The Courier News from Blytheville, Arkansas on December 5, 1950 · Page 8
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The Courier News from Blytheville, Arkansas · Page 8

Blytheville, Arkansas
Issue Date:
Tuesday, December 5, 1950
Page 8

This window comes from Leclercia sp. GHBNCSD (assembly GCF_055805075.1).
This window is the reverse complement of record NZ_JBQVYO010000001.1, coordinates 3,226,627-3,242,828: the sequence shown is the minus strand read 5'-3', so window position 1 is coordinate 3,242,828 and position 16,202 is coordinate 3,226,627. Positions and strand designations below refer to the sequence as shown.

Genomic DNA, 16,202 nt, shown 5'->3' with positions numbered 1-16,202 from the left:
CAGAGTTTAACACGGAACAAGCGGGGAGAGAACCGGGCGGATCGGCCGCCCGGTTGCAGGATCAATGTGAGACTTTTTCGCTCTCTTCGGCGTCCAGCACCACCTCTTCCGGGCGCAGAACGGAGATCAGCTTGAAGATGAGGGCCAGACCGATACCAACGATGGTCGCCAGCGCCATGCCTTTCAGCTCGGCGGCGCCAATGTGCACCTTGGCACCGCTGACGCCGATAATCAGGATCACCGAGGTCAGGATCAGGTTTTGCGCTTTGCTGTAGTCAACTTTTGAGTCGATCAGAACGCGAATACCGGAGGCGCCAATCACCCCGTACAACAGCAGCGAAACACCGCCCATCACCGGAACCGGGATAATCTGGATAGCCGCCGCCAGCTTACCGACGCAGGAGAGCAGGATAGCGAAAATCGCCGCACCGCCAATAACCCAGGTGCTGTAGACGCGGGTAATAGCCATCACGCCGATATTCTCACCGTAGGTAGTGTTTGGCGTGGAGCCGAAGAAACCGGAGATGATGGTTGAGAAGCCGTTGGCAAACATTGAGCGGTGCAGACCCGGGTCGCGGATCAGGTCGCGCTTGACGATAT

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PAGE SIX BLTOTEVItLE (ARK.)' COUIUER NEWS TUESDAY, 8, 19f» THE BLYTHEVILLE COURIER NEWS THE COURIER NEWS CO. H. W HA1NES, Publisher HARRY A HAJNES, Assistant Publisher A A. FREDRICKSON. Editor PAUL D HUMAN, Advertising Manager Sole National Advertising Representative!: Wallace Wltmcr Co.. New York, Chicago. Detroit, Atlanta, Memphis- Entered as second class matter at the poat- office at Blytheville, Arkansas, under act ol Congress. October 8. 1911 i ' Member ol The Associated Press SUBSCRIPTION RATES: . Bj carrier In the city ol Blythevllle or any suburban town where carriei service U maintained. 25c per week. Dj mill, within a radius ot SO miles 45.00 per year. >a.60 for six months, »1.25 lor three montiis; bj mall outside 50 mile zone, 512.50 per year payable in advance. Meditations As every man batli received Ihe sift, even so minister ihe same one to another, as good stewards of (he manifold frace of God.—I 1'eter 4:10. * * • Let not the emphasis of hospitality lie In bed and board; but let truth and love and honor and courtesy flow in all thy deeds.—Emerson. Barbs Christmas won't be lacking in color! Have you seen the tics for men? * * * A physician says many city people walk about with their eyes on (lie ground. Is modern architecture that bail? * * + Polks are already dreading zero weather though it really amounts to naught. * * * About 2,000,000 children are horn In the U. S. every year. That's 2,000,000 reasons (or all of us to drive carefully. + * + If more birds and animals than hunters are shot, hunting season will be considered a success. Free Nations Must Recall: 'United We Stand . . . ' This is a time for the free nations of the world to stand up and be counted. It is a new and greater test of their moral fiber than the one they met so well at the outbreak of the Korean war. Red China's intervention in Korea is tending to divide the western powers. France and Britain, pro-occupied with their own vulnerability to attack by Russia, are not anxious to see the United States and its helpers tied up in a long war with the Communist Chinese. Leon Donnen, foreign correspondent for NEA, reported in a recent dispatch that a split in the North Atlantic front is exactly what the Kremlin is striving for. Once the unity of the West should go, Russia would feel free to move more boldly in its course of conquest. ' If, ns scorns likely, this is indeed the Soviet aim, the free nations must guard desperately against a break in ranks. This is no moment for division, Cor timidity, for concentration- upon individual national weakness. The Communists respect only strength and force. Where they do not meet it, they push in. The free world has the might to resist their further encroachment; but only when all its members combine in a solid front. It is not too late to avert disaster for freedom, despite the counsels of despair heard in many quarters. The liberty-loving peoples of the earth can save their heritage if they will jointly resolve to do so, and proceed with utmost speed to carry out programs which must stem automatically from that resolve. If any are really too weak or fearful lo engage in this great enterprise, it is better that we know it now rather than count upon help we won't gel. At root this crisis is a moral one. Do people who have known real fvcedum prize it enough to fight foi it if necessary '! Or are they so beaten down by repeated wars and endless economic distress that they are content merely to live, however ignobly; Each country must answer these questions with a clear "yes" or "no." A "maybe"' isn't good enough. \Ve need to know who is lined up on our side in this struggle. And once the choice is made we must all face promptly and realistically Ihe task of defending the free portions of the earth. Some crucial, fateful decisions lie ahead. The biggest is how to balance our strength between Kurope and Asia. Bui they cannot be made with soreness until we have learned the names on the roster of freedom. James Episcopal Church) and his pariah- oners have sent nearly 8000 cards overseas to wounded men in hospitals and soldiers in the field. Some are for G. l.'s to return to their friends and families at home. The project was undertaken only after Col, John Linsley, staff chaplain of the I'Vir East Air Forces, assured the sponsors the cards were needed and would be distributed by chaplains. Said one out there: "Korea is very far away from home, and Christmas cards are a way of letting the boys know they haven't been forgotten." The Reverend Chase's paper airlift to Korea ought to be matched in every corner of America. What'11 Ya Give to Have the Genie Bottled Again?' Views of Others World's Free Peoples Must Close Ranks "• This is a Lime for each citizen of the United Stales of America, from Hie President to the most obscure individual, to consider his every word and action in the light of whether it strengthens or weakens this country in the most critical hour we hnvc faced since Pearl Harbor. President Truman set a poor example for the rest of us in his off-the-cuff statement about the atomic bomb. t Part of his press conference announcement was not even accurate, when he said the decision as to the use of the bomb would be left up to military leaders In the (Leld. This decision, by law, rests in the hands of the President alone; and another White House statement was quickly issued to clarify the point. Should'the President authorize use of the bomb, the decision as to how and when would then be made by military men. The other part of the original statement was technically accurate but open to misinterpretation throughout the world. Of course we are "actively considering" the use of any weapon in our arsenal. The very possession of any weapon means that we must give constant consideration to whether or not It should be employed. But the manner and language of the President's utterance was such as to cause misunderstanding throughout the world at a moment when unity among the free nations is our greatest need, Robert E. Sherwood in his historical work, "Roosevelt and Hopkins." says: "It Is not easy for the average citizen to appreciate the extent to which every word, every implication, uttered by the H resident of the United Slates, as well ns every action committed by him, may bolster the catirage or deepen the despair of hundreds of millions of people in lands overseas." The President himself, above all people, should realize this Is true. Millions of Americans are disturbed over the aUitudcsV-in this crisis of peoples we consider our allies." .Whatever we say and do should be directed toward ending our differences instead of aggravating them. It is good news that Prime Minister ALtlee of Great Britain is coming to tliis country to seek a better understanding. The President's poor example Is no excuse for the vest of us to Indulge In idle speculation or recrimination about what might have been. All Americans, like peoples of the free world, nnist close their ranks and stand together. Only In that way can we strengthen ourselves rapidly enough to preserve our freedom. —ATLANTA JOURNAL See the War News In asking -for an extension of rent controls President Truman told Senate and House committees which handle such legislation that tlfe present law, enacted before the Korean outbreak, was passed to provide for orderly transition to a tree rental market in a peace-time economy Leaving aside for the moment the question of rent control itself, when can this country expect to have again a peace-time economy? —ARKANSAS GAZETTE So They Say Get In on This'Paper Airlift' A Now Yovk clergyman, n former Air Korce chaplain, lias organized a Christmas cnrd "airlifl" to Korea, Thus Tar Rev. William .1. Qiase (St. Allied Solidarity Desperately Needed By DcWITT MacKKNXIE tresslng of Allied solidarity of view- AP Foreign Affairs . The greatest success whlcli could result from the coming Washington conference 'between President Trtiman nnd British Prime Minister Attlee would, I belleve t be the but- Petcr Cdson's Washington Column — Rent Control Extension Hot Potato Tossed Congress by Local Areas WASHINGTON —(NEA)— President Truman's request for extension of rent i controls by lame-duck Congress Is really a request for temporary extension of time In which effect at time of decontrol, amid landlords' howl. U.S. Housing Expediter Tighe Woods has authority to rccoutrol rents In areas where necessary, but local communities 1 has not used this authority unless first requested to do so by local Pctfr Eclson ave voted to may decide whether they want to continue rent controls or let them expire. Deadline under the present law is Dec. 31. To d n t e. 700 com milnl ties "containing 22.000,000 people and 3,100,DOO rental units continue ? controls, ut two to three limes as many— 000 communities containing -10.00000 people—haven't decided. It's a ough local Eight to handle and inny communities have dodged the ••sue, perhaps hoping that Congrcan 'ould help solve their problem for hem. In November elections, 315 com- lunlties—307 of them in Mnssn- huseti.s — voted to conUtme rent ontrols. Thirty-eight communities —37 of them in Massachusetts — 'oted to end controls. Only nine decontrolled areas have >een recontrolled. Typical example s two-county area around Fort jconard Wood, Mo. Local Rent Ad- isory Board tliere voted to put controls back on because of and excessive 1 ' rent increases. Ho rents were rolled back to levels i The situation in which Germany finds it- sell now has. changed Ihe whote situation since Potsdam. Our problem is not the growing rearmament ot Cicrmany but how lo check the growing rearmament of Germany by Russia.—Jlritish Foreign Secretary Ernest Bevin. * # * At this still awkward stage, television dramas lack the subtlety of the movies....TV doesn't have Ihe orientation ease of the films, wnich can plant instantly at any stage 01 a picture just who is involved in Ihe scene at hand.—Producer-director Fred Coe. # * * We must, strengthen those values in our education system which make democracy strong, and we must do so In the face of those within the nation, who, In the name ol fighting communism, would destroy us by taking away those liberties which are necessary if we are to oe;U Die Communists.—National Students Association president Allard Lowcmtetn. + * » Shaw . . . found (in Shakespeare) a formidable rival who tmd to be mastered anrt superseded.—H. G. Wells, in an obituary of G B S., written some few years before Hhaws death. * * * H (communism) Is a disease and It feeds on hunger, bitterness and misery. Wherever men are poor r.nd hungry and have no hope, thai Is where communism thrives.—Sen. Herbert Len- roan (D., N. Y.) Rent Advisory Boards, Woods be- leves there is need Cor author Sly A) rccantrol rents in defense areas ind this will be one provision dis- ctissed in new bill before Congress. If Congress does extend rent control authority, it, will not be used as blanket for whole country. During lust war communities with total population of 102,000.000—70 per cent of the country—lived tinder rent controls. Toddy CO,OQO.OOO people—40 per cent of population—live in communities were 8,000,000 rental units nrc under control. The SRI Question Real estate and home builders' or- ganiv.ations are carrying on hot war against housing credit restrictions cutbacks on scarce materials liko aluminum, copper and zinc which go Into construction,.and President Truman's request for extension rent controls. National Association of Real Estate Boards has Issued a statement which says: "Reitnpo sitton of World War II excess profits tax would have a disastrous effec on corporations owning and operating rental housing because of the depression of their earnings through rent controls." The question which naturally nrises from this statement is—If they're making excess profits low. under rent controls, what would their profits be tf rent con- rols were removed? Tories of Wit Perhaps as a tribute to Madam 3 erle McsU. U.S. Minister to Luxembourg, that lush little Grand 3uchy has been nicknamed "Perle Harbor." . . . Another gag line gong the rounds in Washington is; :hfit the confusion Is now a lot better organized that it was in 1942. Fair Ktiough Trade Allen S. Redding, the Gettysburg, Pa., farmer who sold his house nnd 180 acres to General Eisenhower, ;;iys he is going to extract a promise from Ike before finally turning over the property. It is Redding's ambition to see the Inside of the new White House when the present re- The DOCTOR SAYS BY EDWIN P. JORDAN, M. D. Written for NEA Service Millions o( people live In climates which provide very little sunshine for several montlxs of the year. Tney get- by without much sun, ^ut there are reasons for thinking that most of them t!o not feel quite as well fis other people and that they have less resistance to some Infections at times of the year. I am talking about grownups mainly. Children are In a worse fix. Sunlight on the skin results .in the manufacture of vitamin D and this vitamin is necessary to prevent soft bones (rickets) In children. During the dark days, therefore, children need extra rations of vitamin D which is now so often provided in cod liver oil or other fish oils. Some fortunate ones take winter vacations in climates where they can get, a good dose of sunshine right when they need tt most. But .his is impossible most of the time. There is another possibility for ;he person who believes his or her Health will be better with "sunshine." This is the use ot the ultra violet lamp, sometimes called sun lamp. These lamps provide rays are much like those of the sun. The effect of the rays from an ultra violet lamp on the normal skin l s much like that of the sun. If the skin is exposed too long to these rays it will redden nnd burn. If small, gradually Increasing exposures are taken the skin will usually tan. And ultra violet rays will cause the skin to make Vitamin D. Some precautions must be used with an ultra violet lamp. The rays are powerful and can damage the eyes seriously unless these important organs are carefully protected. Uncomfortable and even dangerous burns of the skin have developed from too long exposure. Also, although ultra violet light helps some skin diseases, it Is harmful for others. It shrould not be used by some one suffering from a skin disease unless it is specifically advised by a physician. See Approved List Not all ultra violet lamps on the market are considered to be equally satisfactory. A list of acceptable lamps has, however, been prepared by the Council on Physical Medicine of the American Medical Association, 535 North Dearborn Street, Chicago 10. point. The Korean crisis, with Itx^kive dangers, has produced a considerable rocking of the Allied boat because of Western European fearj over American policie's. It's important that this be remedied before we ship water. One Is the Anglo-French Insistence that the United States shah not use the ritomic bomb In thin crisis without first, consulting them. 'Hie other Is the firmly held view of both Paris and London that war with Communist China should be avoided at all reasonable costs. As to the bomb, there's only one person who can deal with that query — the President of the United States. The bomb cannot be used without his permission, but I venture the belief that he wouldn't give orders for its employment in this can be The use of-an ultra violet lamp may not do everything that 'the sun does nor Is it as much fun as instance without consulting o ur European Allies. No Russian Rnulelle Beyond that it seems sate to assume that nobody is going to play Russian roulette with the A-bomb. Britain and France needn't worry' An all-out war with Red China is another contingency which America wishes to avoid—if tt done without appeasement. ' sons are unescapable: ' ~ ; Such a conflict might easily—and probably would—lead to world war. But even if it didn't produce another global upheaval, it would he a long drav/n-out affair, costly both in lives and resources. Moreover, such a war would give America' and the other Western powers a black-eye in n suspicious Asia which would IK bound to raise the cry of imperialism. Not overlooking of course that appeasement would cause the United States (o lose face. \J.S. Course Uncharted Whether America would go as far as Britain and France seem prepared to go In ending the Chinese crisis by negotiation remains to be seen. Certainly there is no indication that the United States would abandon Korea to the mercies ot Chinese aggression. And here it should be said that this Isn't entirely altruistic on our part. There Is one fact which we should keep ever In miml: Any European or Asiatic crisis which threatens to produce a general war is a direct threat to the security of the United States. The days when America used to get news of wars abroad by clipper ships are long gone. The Korean crisis Is a menace to us, just es would be another European conflict. So when we participate in such foreign crises, \ve are defending ourselves. That, tough as it seems to taxpayers, is the reason President Truman has made a call for_tur- thcr great expenditures in ti0 Interests of military preparedness. And a vital aspect of military preparedness is public confidence— at home and among our Allies. That winter vacation at the beach— modeling is completed. So Mr. Redding wants a promise that if the ' t but ',"\\, "provides '"some" health-'givVng General ever becomes President, he , benefits at a low cost per- ' will issue an invitation for a soimlly-conducted tour of the executive mansion. As Mr. Redding put it. "After all, I turned my house over to him, so the least he can da is give me a good look at his." One other reason which local gossip in Gettysburg gives for the General's buying a farm near th. Just see what that opening lead does to declarer! Nobody ever leads the nine of a suit if he also holds the ten, so Gerber naturallj thought that East had the ten of spades. It was nec- . is what we hope and expect to come out of the conFerence-'tjetwcen Mr. Attlee and Mr. Truman. > a farm near there Is i ess ary to assume that East had the ";""' ' h( l. C l twti » King °f spades, since otherwise a Mountains, where President Roosevelt's Shangri-La was located. The rumor in that neighborhood is that the EV rea h as now be en co nve r ted into an atomic bomb shelter. Housewives who fal! to report See ET1SON on l'a K e II IN HOLLYWOOD By KRSKINE .JOHNSON" NEA SlaTf Correspondent HOLLYWOOD (NEA> _ The Laugh Parade: Lauren Bacall drag- led Humphrey BogarL Lo a performance of the Sadlers Wells ballet when II played Los Angeles and he's still yawning. "A little too classical for me." But the other night the Bogarts entertained ballet star Robert Helpmann at their home and Bogie liked him much better. "We shot craps," ttogie wl'is- Itcrccl to me. + * * There's a big discussion among an Air FV^e group In a scene for "The Thing "about who will decide what to do with a captured Man-from-Mars. A private .says: "The captain will consult the major, the major will consult the general, and the general will consult the pentagon and the Pentagon will consult Truman." "Put who's Truman eoinp to consult?" wonders a corpora]. "Margaret." flips a major. Years before .lose Ferrer scored on Hroaclw. y am! cli.ilkccl up nnvie triumph In "Cyrano lie llcr- RCT.IC." he was tnkrn to playwright .iru.sseU 'What's Crotisc by his the name?" queried "Ferrer, Ferrer, proimonnccd Kur-air,' " sMd the ascnt. "Ferrer," mused ("muse. "Umm once met your brother—'Come Up Krrrcr*." llriftl'l Sayings of Kiddies Director Richard Thorpe's neph ew, a precociously movie-consciouJ tid, saw his father filing out . jlank pledging a financial conlri'- bution following church services 'Hey, pop." said the kid, -What'. that—an Audience Reaction card? * * * Many jokes have been told on the Society for the Prevention o Cruelty to Animals, but Joh) Kothwoll and Rudd YV'cathcrwax tell the best In a new book, "The Story of Lassie. 1 ' Lassie was working in a m in the High Sierras of Northcn California and an Rl'CA reprc^en tative, William McNally, was signed to the company. One morning McNatly failed t appear where the company was shooting, several miles from camp As Hothwell and Wcatherwax idl :io yarn: "We were ready to shoot the irst scene for the day and still no lac. So several of \is started ack along the trail to search tor im, fearing he might have lost :ie way. Then we saw him pcrch- d high in n tree. Seated on the round below was a huge Vjear. Somebody In the crowd couldn't esist asking him: " 'Wily didn't you show him our Sl'CA card?' " New Yorkers ire still laughing \bout Pat O'Bripu's crack when he vas rushed in to replace Joe E ,-ewis for one evening performance t the Copacahana. Pat walkec out In a high silk hat. looked at he customers and said: "Joe's a great pal of mine anc t's Yom Kippur. Joe doesn't work on Yom Kipptir so I'm pinch-hitting for him. Me does the snme hing for me on St. Patrick's Day.' Matchlrss Anecdote Tony Curtis' mother, who stil clings to the family name of Schwartz, is an avid match-cover collector and measures her son's film progress by the books of matches he brings home. Throughout ihe making of "The Prince Who Was a Thief" at UI. however, she refused to be impressed by the fact that her young progeny was actually being given star status. Hut the other night Tony returned from a Hollywood party and pressed a. book of matches into his mother'* hands. "At last I know my son is a big star," Mrs. Schwartz murmured tremulously. "Cecil B. DeMllIe's MATCHES-" r ohn Gerber of Houston, Tex., in,'enter of the Gerbcr' [our - club ilam convention and one of the best bridge players In the country. However, Gerber was not the hero of this hand. That distinction went to Eloward Schenken of New York, one of the all-time greats of bridge. This hand was played in a tcam- of-fo;ir match, and the full effect of ScrtcnkciVs play can be best seen by looking first at what happened when the hand was played at the other table. At that table the West player led the deuce of diamonds. The play was very simple from then on. Declarer played a low diamond from dummy, and East (after much hesitation and soul- searching) won with the king. East returned the Jack of hearts, trump trick would surely be lost. All would be easy if East simply had the king and ten of trumps, ut Gerber had to provide against he danger that East also held the ither missing trump (the five- pot). The only logical plan was o put up dummy's jack of spades p trap the king. Later on, Gerber planned, he could finesse through the ten-five if spades, since he would have the queen-eight right behind'East. So Gerber put up dummy's jack of spades. And nov he was bound lose a trump trick to Schenken's .en] There was one losing trick in each suit, and the contract could not be made. l a WKST A 1005 ¥ A7-! • 1)5-12 + AQ6 South 1 * 2* NORTH S * J03 V 85 » AQ7 * K 9 S 4 2 EAST VJ10932 « K 106 4 10873 SOUTH (D) * A Q 8 7 4 2 East Pass Pass Pass > JS3 Both vul. West North Pass 2* Pass 3* Pass Pass Opening lead—* 9 75 Years Ago i Today The Beta Sigma Phi sorority had a business meeting last evenins at the home of Miss Lillian Dietrich when plans were made for a dance to be given on Christmas night r-t Hotel Noble. S. P. Lee, Jr., and his orchestra will play. > Fred Fowler, Jr., had n party Tuesday afternoon because It was . his seventh birthday. The affair was held at the home of his grandparents, Mr. and Mrs. H. E. Barnett. After games were played refreshments were served. Mrs. James Hill, Jr., and Mrs. Guthrie King entertained the Charlevoix chapter of the National Society of the Daughters of the Amejican Revolution with a luncheon Wednesday at the King home. Mrs. G. G. Caudill told of Christmas In. Colonial days. Mrs. J. W. Parker recounted how George Uj£sh- Ington spent his Chrtstmase.^md Mrs. C. C. Langston read an appropriate poem. Songstress Answer to Previous Puzzle HORIZONTAL VERTICAL 1,4 Depicted 1 Bail songstress, 2 "Emerald tslc 1 Bonnie 3 Lamprey . ~—. 4 Small bird 11 Greek god of 5 Type of war 13 fish eggs H Cease 15 Expand 17 Tell 19 Chief priest of a shrine 20 Important metal 21 Genus of meadow • JACOBY ON BRIDGE BY OSWALD ,IAC01!V Written for NK,\ Scrvtrt Expert's Lead Stops Declarer The approach of Ihe nntlona' championships, which are being held at New Orleans this year, reminds me ot n get- from last year's i When SehenXen held the Wcs tournament. The declarer was cards, he'led the nine ol spades South played the queen, and West won with the ace. West returned a heart lo South': king, and South led his singleton club. West took the ace of clubs and led another heart, forcing dummy to ruff. Dummy then led the six of spades, since declarer's best chance was to find a. singleton douhleton king of spades in the East hand. When the king appeared on this trick, all was well South won with the ace of spades led, back to dummy's jack, and then ruffed a club In order to draw West's last trump with the queen of spades. South could then claim the rest. grasses 32 "Coyote Stale" (abO 23 New Zealand native fort 24 Negative reply 26 Foretoken 28 Percussion instrument 31 Italian river 32 International language 33 Measure of area 34 King of Egypt 35 For fear that 38 Lank 40 Pronoun 41 Mystic syllable 42 Chaldean city 44 Decay 47 Philippine peasant 49 Height (ab.) 51 Goddess of the moon 53 She is a radio 55 Redact 56 Ocean 58 Fool part 59 Rcgreller M Mimic butterfly 6 Sweet secretion 7 Body of land 8 Indonesian of Mindanao 8 Witticisms 10 Ran 12 Demon IB Palm lily 18 Daybreak 27 Greater quantity 20 Bear 30 Earth's satellite 36 Be quiet! 37 Cylindrical 38 Diving birds (eomb. form) 39 Quantity of 23 Hebrew letter electricity 25 Correlative of 4?. Employer either 43 Explain 26 Jewel 45 Preposition 4G Try 47 former Russian rulei 48 Three-toed sloth 10 Assist 50 Woody plant } 52P,irt of the mouth 5-1 Portuguese India ^ 57 Early Er™ish (ab.)